Big data has been a readily available resource for some years now. However several obstacles have prevented it from becoming a mainstream tool to solve social challenges.
For one, people are concerned about privacy. Our personal devices transmit more private data than ever before, which could be shared inadvertently by mobile companies or service providers. Security breaches and hacks are also common occurrences in the digital world, leaving many to worry that big data can be used for less than good intentions if found in the wrong hands. And finally, our capacity in terms of computing and manpower limit how much big data we can reasonably analyze to be of use — for now.
These concerns are valid, but big data is already showing that the pros of utilizing this information now far outweigh the cons. Here are just a few ways that big data already helps solve social challenges.
The Ability to Ask New Questions
When people and organizations are given access to as much data as possible, it makes them uniquely positioned to discover and investigate questions that were never asked before.
For example, people with big data at their fingertips can work towards solving known global issues with the help of visual analytics.
Big data allows us to ask a series of questions to evaluate problems from all new angles. Over time, these questions can turn into a hypothesis, which can spark new ideas for solving the issue.
At this point, social and logistical experts can join the conversation with IT-experts in a way that wasn’t possible before.
Just consider Vision Zero, a project aimed at reducing traffic-related deaths and injuries. It’s been launched in New York City, San Jose, New Orleans and Seattle, to collect data on the various factors that influence accidents. In New York, the project’s findings are already affecting city planning decisions regarding traffic calming measures. With the right amount of data, Vision Zero believes it’s possible to reduce traffic-related deaths to virtually zero.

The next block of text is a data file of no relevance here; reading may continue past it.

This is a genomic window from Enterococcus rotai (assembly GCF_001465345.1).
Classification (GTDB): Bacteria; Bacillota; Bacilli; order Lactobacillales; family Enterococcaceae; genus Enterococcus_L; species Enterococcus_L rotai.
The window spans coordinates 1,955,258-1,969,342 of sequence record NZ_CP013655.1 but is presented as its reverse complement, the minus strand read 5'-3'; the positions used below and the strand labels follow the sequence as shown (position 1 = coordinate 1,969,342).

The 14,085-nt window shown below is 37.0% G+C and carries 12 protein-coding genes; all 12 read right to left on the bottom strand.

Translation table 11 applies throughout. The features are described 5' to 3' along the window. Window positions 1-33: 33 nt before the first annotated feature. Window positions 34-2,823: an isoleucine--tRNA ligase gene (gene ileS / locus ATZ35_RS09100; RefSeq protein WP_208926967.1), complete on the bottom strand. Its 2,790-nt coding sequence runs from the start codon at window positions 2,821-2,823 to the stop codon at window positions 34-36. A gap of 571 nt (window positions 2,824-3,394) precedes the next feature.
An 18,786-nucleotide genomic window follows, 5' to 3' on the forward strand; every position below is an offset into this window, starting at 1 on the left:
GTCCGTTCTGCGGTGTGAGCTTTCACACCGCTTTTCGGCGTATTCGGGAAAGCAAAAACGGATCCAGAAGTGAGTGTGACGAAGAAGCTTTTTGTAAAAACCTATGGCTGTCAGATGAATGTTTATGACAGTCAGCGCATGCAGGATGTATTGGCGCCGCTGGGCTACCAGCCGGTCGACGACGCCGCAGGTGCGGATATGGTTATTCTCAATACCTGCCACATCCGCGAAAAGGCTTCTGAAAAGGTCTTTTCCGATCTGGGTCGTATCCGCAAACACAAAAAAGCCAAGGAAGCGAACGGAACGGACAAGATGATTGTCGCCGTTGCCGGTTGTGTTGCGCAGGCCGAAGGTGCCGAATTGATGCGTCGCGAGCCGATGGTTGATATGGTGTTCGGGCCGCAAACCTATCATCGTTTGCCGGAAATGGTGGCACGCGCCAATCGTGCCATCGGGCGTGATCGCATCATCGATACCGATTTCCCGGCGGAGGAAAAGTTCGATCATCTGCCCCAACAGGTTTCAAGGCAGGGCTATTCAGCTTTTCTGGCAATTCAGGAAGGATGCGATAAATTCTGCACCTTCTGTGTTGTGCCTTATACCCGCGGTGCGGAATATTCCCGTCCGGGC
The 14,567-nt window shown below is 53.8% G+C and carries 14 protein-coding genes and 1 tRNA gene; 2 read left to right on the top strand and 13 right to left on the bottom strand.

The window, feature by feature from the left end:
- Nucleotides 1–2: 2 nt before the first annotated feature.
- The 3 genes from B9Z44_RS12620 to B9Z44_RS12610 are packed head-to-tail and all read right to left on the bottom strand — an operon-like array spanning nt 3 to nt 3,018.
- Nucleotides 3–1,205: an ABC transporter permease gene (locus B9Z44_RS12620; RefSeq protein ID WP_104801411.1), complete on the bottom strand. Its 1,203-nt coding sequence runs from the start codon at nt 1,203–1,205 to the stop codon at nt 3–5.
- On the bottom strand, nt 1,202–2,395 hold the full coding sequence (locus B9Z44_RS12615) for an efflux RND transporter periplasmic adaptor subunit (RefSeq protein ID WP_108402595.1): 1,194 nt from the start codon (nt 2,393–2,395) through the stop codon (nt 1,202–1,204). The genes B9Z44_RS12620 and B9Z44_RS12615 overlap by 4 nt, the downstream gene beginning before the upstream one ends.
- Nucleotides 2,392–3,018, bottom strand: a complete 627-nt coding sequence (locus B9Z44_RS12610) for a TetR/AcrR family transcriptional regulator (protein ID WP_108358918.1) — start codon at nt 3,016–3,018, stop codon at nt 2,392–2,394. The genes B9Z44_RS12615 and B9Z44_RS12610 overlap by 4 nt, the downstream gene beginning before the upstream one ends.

Finding New Sources of Data
Amazingly, we have only managed to analyze 1% of the world’s available data, and some of that data has been analyzed over and over again.
With the rise of big data, we’re gaining first-time access to a wide range of unconventional data sources, which can be used to tackle some of the most uncontrollable global issues, such as urban traffic congestion and disease outbreaks. Nontraditional data sources, such as sensor data or website traffic, can be used in combination with existing data to paint a more complete picture of the issues. This greater understanding can then inform the most relevant approaches to solve them.
NGO Ushahidi is a great example of an organization using new sources of data to get real-time insights for social good. Ushahidi collects data from SMS, email, Twitter and mobile apps to get valuable information about important events, such as a natural disaster, protest, or election. They’ve worked with the UN to improve peacekeeping operations, and provided important reports to journalists to uncover human rights issues and Uganda. These are just a few of the ways they’re using big data for good.
Solving the Most Intractable Social Issues
According to Qudos Animation, which creates animated videos to creatively convey data insights, “Information of any kind can be used for good and bad. The concerns people have about big data are relevant, but it seems few are considering the overwhelming benefits it can have for the world’s biggest challenges.”
Unconventional data sources can lead to the development of novel approaches to solving problems. Collective knowledge such as this is already being used to explore ways to tackle climate change, healthy ageing, and other global problems.
One of the most promising examples of this India’s efforts to issue Aadhaar cards with unique ID numbers to all of its citizens. The cards are associated with biometric data that makes it possible to generate and monitor health and demographic data, such as medical records and health insurance information for low-income families. In the long run, a system like this could be used to amass an unprecedented amount of health statistics that can be used to inform planning and delivery of services that meet public health demands.
The risks of using big data are real. But the important thing to remember is that throughout history, overall, more knowledge has served to improve people’s lives and standard of living. Remaining in the dark when you know the information is out there can’t boast the same benefits.
Know of any other ways big data helps solve social challenges? Tell me in the comments!